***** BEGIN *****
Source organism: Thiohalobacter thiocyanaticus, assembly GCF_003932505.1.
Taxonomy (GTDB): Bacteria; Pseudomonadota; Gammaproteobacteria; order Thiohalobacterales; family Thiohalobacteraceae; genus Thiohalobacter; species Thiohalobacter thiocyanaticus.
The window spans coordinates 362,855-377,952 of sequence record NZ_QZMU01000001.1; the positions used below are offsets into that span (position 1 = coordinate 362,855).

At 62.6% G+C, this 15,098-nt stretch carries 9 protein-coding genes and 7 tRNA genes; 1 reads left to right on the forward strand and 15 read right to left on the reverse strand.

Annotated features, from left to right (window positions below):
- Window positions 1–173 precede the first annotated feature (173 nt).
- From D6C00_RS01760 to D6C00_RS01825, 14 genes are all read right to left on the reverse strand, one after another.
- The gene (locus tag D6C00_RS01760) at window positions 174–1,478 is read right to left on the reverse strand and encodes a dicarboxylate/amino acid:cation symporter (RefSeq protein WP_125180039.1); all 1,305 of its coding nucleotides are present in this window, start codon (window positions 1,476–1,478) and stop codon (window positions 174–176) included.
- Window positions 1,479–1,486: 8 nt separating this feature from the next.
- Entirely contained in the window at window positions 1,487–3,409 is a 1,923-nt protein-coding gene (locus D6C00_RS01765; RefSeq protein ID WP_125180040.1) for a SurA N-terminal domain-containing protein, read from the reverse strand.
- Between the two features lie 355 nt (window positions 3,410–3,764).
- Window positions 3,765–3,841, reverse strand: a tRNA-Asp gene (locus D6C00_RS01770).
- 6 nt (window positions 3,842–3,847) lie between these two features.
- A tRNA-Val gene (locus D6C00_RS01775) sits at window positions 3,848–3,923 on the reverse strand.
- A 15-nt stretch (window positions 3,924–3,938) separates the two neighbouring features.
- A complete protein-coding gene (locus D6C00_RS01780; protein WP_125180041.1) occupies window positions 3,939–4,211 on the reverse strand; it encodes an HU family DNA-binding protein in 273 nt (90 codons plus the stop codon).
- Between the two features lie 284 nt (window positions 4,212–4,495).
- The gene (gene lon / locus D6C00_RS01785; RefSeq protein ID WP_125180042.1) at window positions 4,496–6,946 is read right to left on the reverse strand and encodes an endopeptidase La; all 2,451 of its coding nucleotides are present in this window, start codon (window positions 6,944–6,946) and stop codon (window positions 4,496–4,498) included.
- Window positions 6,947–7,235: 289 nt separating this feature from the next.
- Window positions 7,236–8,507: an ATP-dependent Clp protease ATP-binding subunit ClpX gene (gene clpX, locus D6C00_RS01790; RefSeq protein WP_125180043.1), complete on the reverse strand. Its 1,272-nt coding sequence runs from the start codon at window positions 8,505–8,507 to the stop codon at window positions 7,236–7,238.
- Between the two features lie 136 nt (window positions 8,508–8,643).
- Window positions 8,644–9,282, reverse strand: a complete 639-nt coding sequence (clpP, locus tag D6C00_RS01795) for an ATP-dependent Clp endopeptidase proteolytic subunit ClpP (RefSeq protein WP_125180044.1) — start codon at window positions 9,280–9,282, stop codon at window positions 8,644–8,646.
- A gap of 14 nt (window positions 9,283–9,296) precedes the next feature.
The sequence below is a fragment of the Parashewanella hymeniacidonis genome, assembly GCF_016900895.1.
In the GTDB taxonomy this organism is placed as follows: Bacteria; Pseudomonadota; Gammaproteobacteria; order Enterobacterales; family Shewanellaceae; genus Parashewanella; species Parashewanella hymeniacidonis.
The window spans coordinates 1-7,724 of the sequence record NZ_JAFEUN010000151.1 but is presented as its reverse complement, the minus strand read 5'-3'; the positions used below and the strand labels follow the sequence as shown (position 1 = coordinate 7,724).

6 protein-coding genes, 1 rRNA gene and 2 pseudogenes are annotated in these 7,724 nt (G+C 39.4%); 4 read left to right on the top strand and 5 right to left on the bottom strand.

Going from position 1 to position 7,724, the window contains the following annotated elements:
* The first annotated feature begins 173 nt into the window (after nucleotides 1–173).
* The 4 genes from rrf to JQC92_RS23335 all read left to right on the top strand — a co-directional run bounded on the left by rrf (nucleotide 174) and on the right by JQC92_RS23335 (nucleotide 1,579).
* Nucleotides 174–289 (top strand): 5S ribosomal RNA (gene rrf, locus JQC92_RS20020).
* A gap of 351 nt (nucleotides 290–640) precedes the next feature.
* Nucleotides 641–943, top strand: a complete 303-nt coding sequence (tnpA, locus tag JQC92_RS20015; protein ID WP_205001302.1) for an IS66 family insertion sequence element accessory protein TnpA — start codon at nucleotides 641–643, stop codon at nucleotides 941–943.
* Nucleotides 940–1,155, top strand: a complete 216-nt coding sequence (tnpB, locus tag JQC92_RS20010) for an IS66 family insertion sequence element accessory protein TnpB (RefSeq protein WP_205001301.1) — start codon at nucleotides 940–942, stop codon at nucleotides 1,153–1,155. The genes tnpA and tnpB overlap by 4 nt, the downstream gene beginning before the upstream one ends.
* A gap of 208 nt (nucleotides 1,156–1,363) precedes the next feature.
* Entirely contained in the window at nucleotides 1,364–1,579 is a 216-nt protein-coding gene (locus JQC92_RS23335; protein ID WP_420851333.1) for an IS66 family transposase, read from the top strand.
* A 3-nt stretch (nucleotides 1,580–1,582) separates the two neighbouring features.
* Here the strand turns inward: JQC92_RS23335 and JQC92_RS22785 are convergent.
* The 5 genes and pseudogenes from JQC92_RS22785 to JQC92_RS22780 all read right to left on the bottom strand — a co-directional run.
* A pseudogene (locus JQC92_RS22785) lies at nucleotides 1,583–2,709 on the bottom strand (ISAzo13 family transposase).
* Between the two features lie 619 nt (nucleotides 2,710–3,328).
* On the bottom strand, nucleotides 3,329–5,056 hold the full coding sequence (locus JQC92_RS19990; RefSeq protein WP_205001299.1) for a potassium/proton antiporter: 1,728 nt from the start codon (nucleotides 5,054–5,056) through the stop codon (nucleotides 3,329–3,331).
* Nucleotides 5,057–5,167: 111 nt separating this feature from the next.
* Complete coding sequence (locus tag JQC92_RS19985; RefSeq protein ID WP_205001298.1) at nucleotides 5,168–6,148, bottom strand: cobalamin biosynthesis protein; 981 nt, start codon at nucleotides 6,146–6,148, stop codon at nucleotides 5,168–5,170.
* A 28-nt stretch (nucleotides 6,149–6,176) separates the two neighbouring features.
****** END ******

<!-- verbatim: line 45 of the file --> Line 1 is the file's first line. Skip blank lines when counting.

* A 28-nt stretch (nucleotides 6,149–6,176) separates the two neighbouring features.